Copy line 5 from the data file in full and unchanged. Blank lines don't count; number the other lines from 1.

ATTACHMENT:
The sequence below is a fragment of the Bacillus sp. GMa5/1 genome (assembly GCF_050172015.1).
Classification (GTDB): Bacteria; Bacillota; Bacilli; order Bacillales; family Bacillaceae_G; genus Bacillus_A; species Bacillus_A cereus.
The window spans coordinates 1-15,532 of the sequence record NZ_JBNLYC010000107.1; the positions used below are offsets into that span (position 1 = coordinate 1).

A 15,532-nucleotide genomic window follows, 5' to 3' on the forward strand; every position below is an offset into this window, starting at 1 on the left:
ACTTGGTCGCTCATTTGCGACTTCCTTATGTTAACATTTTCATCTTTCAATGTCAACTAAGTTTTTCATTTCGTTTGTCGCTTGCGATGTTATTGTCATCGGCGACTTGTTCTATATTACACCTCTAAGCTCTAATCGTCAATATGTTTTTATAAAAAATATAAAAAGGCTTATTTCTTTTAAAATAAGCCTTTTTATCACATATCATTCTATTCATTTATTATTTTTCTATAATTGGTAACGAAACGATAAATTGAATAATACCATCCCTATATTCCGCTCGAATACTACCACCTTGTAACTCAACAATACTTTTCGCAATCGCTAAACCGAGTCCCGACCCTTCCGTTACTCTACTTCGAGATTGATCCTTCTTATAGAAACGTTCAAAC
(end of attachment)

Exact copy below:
ACTTGGTCGCTCATTTGCGACTTCCTTATGTTAACATTTTCATCTTTCAATGTCAACTAAGTTTTTCATTTCGTTTGTCGCTTGCGATGTTATTGTCATCGGCGACTTGTTCTATATTACACCTCTAAGCTCTAATCGTCAATATGTTTTTATAAAAAATATAAAAAGGCTTATTTCTTTTAAAATAAGCCTTTTTATCACATATCATTCTATTCATTTATTATTTTTCTATAATTGGTAACGAAACGATAAATTGAATAATACCATCCCTATATTCCGCTCGAATACTACCACCTTGTAACTCAACAATACTTTTCGCAATCGCTAAACCGAGTCCCGACCCTTCCGTTACTCTACTTCGAGATTGATCCTTCTTATAGAAACGTTCAAAC